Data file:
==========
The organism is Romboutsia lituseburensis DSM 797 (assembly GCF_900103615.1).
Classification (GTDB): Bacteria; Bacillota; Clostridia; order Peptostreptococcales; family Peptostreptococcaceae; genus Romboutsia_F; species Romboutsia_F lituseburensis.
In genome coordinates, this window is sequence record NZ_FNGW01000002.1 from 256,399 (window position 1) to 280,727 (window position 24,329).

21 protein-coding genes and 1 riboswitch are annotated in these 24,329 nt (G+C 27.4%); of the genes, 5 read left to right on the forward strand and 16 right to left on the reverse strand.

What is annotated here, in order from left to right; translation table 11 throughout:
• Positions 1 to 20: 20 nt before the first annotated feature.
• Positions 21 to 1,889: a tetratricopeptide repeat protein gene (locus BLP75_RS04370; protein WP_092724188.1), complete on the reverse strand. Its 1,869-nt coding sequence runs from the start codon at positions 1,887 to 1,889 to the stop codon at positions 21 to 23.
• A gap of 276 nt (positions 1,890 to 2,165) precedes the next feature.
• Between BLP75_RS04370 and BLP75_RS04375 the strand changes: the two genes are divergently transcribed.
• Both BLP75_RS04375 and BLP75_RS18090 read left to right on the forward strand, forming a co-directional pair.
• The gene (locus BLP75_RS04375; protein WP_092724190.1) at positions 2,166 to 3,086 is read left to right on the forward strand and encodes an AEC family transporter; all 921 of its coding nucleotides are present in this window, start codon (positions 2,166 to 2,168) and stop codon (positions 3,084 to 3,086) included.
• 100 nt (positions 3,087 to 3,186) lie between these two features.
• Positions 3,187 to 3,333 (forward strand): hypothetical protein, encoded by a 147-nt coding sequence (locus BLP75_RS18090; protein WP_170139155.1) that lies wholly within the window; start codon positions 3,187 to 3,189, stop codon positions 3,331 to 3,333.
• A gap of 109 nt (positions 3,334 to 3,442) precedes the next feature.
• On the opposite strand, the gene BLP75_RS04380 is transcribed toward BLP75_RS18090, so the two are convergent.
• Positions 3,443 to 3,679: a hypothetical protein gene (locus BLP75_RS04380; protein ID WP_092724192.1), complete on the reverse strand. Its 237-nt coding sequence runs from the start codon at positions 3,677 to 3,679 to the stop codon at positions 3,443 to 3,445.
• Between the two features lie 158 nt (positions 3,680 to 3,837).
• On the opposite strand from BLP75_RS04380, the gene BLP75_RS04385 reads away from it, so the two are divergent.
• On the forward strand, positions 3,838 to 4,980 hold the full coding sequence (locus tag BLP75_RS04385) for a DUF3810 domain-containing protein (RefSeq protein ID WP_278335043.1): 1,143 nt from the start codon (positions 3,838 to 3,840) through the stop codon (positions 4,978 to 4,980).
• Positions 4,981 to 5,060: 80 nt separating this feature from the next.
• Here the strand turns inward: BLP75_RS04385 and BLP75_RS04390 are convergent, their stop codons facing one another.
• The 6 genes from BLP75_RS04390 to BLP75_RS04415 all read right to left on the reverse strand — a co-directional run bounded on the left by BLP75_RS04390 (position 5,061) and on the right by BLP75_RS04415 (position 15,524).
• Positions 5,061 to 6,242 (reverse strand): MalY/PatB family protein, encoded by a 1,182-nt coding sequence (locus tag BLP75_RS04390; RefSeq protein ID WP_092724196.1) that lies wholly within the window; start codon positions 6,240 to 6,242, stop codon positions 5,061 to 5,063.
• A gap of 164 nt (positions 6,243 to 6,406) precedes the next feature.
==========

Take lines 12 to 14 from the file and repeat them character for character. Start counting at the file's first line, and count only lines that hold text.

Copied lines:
• 100 nt (positions 3,087 to 3,186) lie between these two features.
• Positions 3,187 to 3,333 (forward strand): hypothetical protein, encoded by a 147-nt coding sequence (locus BLP75_RS18090; protein WP_170139155.1) that lies wholly within the window; start codon positions 3,187 to 3,189, stop codon positions 3,331 to 3,333.
• A gap of 109 nt (positions 3,334 to 3,442) precedes the next feature.